Your brain is amazing, I know this won’t come as a shock to anyone but it really really is. In fact, you can’t really imagine how amazing your brain really is, and that’s a bit of a strange sentence if you think about it. While it’s difficult for us to wrap our heads around the sheer awesome power of our brain, no pun intended, but let’s take a look at what your brain is doing right now, just to put things into perspective.

It’s taking pressure differentials in the air in the room you’re in and converting them into sounds and you hear. It’s taking reflective light, collecting, processing it and you see. Then it’s taking the things you hear and the things you see and puts meaning to them. When you’re having a conversation with someone it’s  processing the language and the context and the subtle signs about the way that person inflects and moves and you understand the nuance and context of what they’re saying. Then on top of all that it’s keeping your body temperature regulated, keeping your heart rate constant, your lungs, your liver, your kidneys it’s regulating everything, right now, as we speak. Your stupendously amazing brain is a result  of millions of years of evolution. To keep our cave dwelling ancestors alive, it developed certain processes and one of those is fight or flight, basically when we’re faced with danger, we can choose to stand our ground, or run like hell. Join me if you will, in a short thought experiment.
It’s about 3 million years ago and your cave dwelling ancestor, Homo Erectus, the predecessor of modern humans, and the first proto-human to engage in tool making, is roaming the African savannah and all of a sudden out of the blue comes a lion, a huge angry pre-historic lion. Your brain registers the danger. It knows that you’re not taking on this lion so it starts a process to get you ready to hightail it out of there. Your Sympathetic Nervous System kicks into action and tells your adrenal medulla to flood your blood stream with ephinephrine which in turn produces a chemical called cortisol, which increases your blood pressure, your blood sugars and surpasses your immune system. Your brain essentially takes everything that’s going to aid your escape and turns it into overdrive, anything that won’t help, or will inhibit your ability to fight or run gets put on the back burner. Your liver gets a signal to start pumping out glucose to create a huge burst of energy, your fat cells start getting incinerated to produce even more energy. The adrenaline which is now pulsing through your blood stream also does many more things, some of the more relevant can include.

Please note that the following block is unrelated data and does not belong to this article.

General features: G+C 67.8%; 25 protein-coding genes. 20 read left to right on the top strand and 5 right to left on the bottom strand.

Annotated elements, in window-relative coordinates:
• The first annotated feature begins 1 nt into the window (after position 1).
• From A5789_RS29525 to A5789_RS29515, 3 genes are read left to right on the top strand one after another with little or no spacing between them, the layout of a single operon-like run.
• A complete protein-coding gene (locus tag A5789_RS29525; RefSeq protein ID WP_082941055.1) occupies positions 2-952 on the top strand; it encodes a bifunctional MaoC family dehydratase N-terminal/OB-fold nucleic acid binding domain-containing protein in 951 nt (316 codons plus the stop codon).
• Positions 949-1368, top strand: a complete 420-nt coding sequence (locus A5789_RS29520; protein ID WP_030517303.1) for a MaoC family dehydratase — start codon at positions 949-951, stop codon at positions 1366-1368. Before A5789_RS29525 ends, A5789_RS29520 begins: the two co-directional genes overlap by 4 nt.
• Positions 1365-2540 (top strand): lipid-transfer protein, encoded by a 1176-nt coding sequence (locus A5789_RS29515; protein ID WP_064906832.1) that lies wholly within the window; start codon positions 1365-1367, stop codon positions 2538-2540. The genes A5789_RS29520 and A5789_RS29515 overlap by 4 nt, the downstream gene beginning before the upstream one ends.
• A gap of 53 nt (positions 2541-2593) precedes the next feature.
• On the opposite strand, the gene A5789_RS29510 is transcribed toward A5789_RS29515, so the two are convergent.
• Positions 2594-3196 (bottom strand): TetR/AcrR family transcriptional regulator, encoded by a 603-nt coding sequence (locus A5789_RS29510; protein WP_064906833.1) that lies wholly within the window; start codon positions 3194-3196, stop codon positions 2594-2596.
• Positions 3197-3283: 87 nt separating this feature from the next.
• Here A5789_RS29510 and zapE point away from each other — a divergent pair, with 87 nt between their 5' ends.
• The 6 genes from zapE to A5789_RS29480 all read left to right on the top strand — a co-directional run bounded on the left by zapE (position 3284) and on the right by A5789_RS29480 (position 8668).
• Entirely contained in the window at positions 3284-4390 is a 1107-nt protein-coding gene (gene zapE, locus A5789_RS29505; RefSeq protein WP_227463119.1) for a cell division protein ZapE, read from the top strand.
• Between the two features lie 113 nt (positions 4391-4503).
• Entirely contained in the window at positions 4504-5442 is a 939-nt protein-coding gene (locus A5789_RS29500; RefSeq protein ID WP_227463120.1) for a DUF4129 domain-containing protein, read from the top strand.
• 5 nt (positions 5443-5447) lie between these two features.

• Your Heart and lungs beat harder and faster
  • Your stomach and upper GI tract grind to a halt and digestion stops
  • The sphincters in your body and your bladder all begin the… evacuation process
  • The blood vessels in your muscles start to dilate to increase blood flow
  • Your mouth goes dry
  • Your pupils dialate
  • Your hearing can go
  • You can get tunnel vision
  • Your whole body starts to shake because your brain has disinhibited your spinal reflexes
This is all incredibly hard on your body, but it’s the price our squishy ancestors had to pay to survive. To quote Bill Nye the Science Guy. It never should have been called survival of the fittest. It should have been survival of the good enough, because our bodies are not perfectly designed, but rather we need to play the hand we’ve been dealt.
Your brain is an amazing organ and it’s probably the only reason that our fledgling mammalian and proto-human ancestors survived the rule of huge carnivores long enough to evolve into you and me.
There is one thing that your brain isn’t great at though. Context.
Let’s run through a second thought experiment. This time, instead of hundreds of thousands of years ago, it’s present day. And instead of a hungry pre-historic lion, you’re facing an unending traffic jam, you have a huge presentation, you’re going to be late, your boss is going to kill you.
The exact. Same. Things. Happen.
You’re brain is incapable of distinguishing a real threat like a lion, from one that you manufacture yourself, like an angry boss or a missed deadline. To put it in the words of Dr Amit Sood Chair of the Mayo Mind and Body Initiative at the Mayo Clinic, imagine someone lights a match inside your house, but you’re incapable of telling the difference from that match and a five-alarm fire. So every time someone strikes that match, you call the fire department.